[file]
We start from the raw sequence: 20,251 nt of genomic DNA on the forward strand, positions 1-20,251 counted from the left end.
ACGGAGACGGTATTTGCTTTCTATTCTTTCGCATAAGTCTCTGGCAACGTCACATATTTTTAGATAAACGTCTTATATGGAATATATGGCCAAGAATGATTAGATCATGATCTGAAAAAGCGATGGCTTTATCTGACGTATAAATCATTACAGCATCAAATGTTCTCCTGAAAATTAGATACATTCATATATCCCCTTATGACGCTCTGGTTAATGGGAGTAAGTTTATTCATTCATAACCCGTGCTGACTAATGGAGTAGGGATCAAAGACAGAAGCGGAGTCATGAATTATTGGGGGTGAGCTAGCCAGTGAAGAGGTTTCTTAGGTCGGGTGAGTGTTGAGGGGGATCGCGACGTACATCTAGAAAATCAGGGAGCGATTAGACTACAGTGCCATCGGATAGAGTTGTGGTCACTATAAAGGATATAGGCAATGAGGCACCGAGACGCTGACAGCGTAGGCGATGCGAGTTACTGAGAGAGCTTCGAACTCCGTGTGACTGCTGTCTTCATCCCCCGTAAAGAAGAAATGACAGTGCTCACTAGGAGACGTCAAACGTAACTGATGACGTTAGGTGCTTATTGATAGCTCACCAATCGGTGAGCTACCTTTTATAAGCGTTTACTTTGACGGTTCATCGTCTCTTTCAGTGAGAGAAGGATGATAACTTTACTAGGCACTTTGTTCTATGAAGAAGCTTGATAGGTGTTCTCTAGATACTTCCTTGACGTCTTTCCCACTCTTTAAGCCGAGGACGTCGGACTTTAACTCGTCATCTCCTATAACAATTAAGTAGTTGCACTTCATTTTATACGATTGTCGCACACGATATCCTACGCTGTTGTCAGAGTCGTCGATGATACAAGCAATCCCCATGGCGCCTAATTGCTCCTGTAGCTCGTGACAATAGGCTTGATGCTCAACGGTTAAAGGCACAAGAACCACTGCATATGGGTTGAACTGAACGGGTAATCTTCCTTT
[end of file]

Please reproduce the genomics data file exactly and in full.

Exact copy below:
We start from the raw sequence: 20,251 nt of genomic DNA on the forward strand, positions 1-20,251 counted from the left end.
ACGGAGACGGTATTTGCTTTCTATTCTTTCGCATAAGTCTCTGGCAACGTCACATATTTTTAGATAAACGTCTTATATGGAATATATGGCCAAGAATGATTAGATCATGATCTGAAAAAGCGATGGCTTTATCTGACGTATAAATCATTACAGCATCAAATGTTCTCCTGAAAATTAGATACATTCATATATCCCCTTATGACGCTCTGGTTAATGGGAGTAAGTTTATTCATTCATAACCCGTGCTGACTAATGGAGTAGGGATCAAAGACAGAAGCGGAGTCATGAATTATTGGGGGTGAGCTAGCCAGTGAAGAGGTTTCTTAGGTCGGGTGAGTGTTGAGGGGGATCGCGACGTACATCTAGAAAATCAGGGAGCGATTAGACTACAGTGCCATCGGATAGAGTTGTGGTCACTATAAAGGATATAGGCAATGAGGCACCGAGACGCTGACAGCGTAGGCGATGCGAGTTACTGAGAGAGCTTCGAACTCCGTGTGACTGCTGTCTTCATCCCCCGTAAAGAAGAAATGACAGTGCTCACTAGGAGACGTCAAACGTAACTGATGACGTTAGGTGCTTATTGATAGCTCACCAATCGGTGAGCTACCTTTTATAAGCGTTTACTTTGACGGTTCATCGTCTCTTTCAGTGAGAGAAGGATGATAACTTTACTAGGCACTTTGTTCTATGAAGAAGCTTGATAGGTGTTCTCTAGATACTTCCTTGACGTCTTTCCCACTCTTTAAGCCGAGGACGTCGGACTTTAACTCGTCATCTCCTATAACAATTAAGTAGTTGCACTTCATTTTATACGATTGTCGCACACGATATCCTACGCTGTTGTCAGAGTCGTCGATGATACAAGCAATCCCCATGGCGCCTAATTGCTCCTGTAGCTCGTGACAATAGGCTTGATGCTCAACGGTTAAAGGCACAAGAACCACTGCATATGGGTTGAACTGAACGGGTAATCTTCCTTT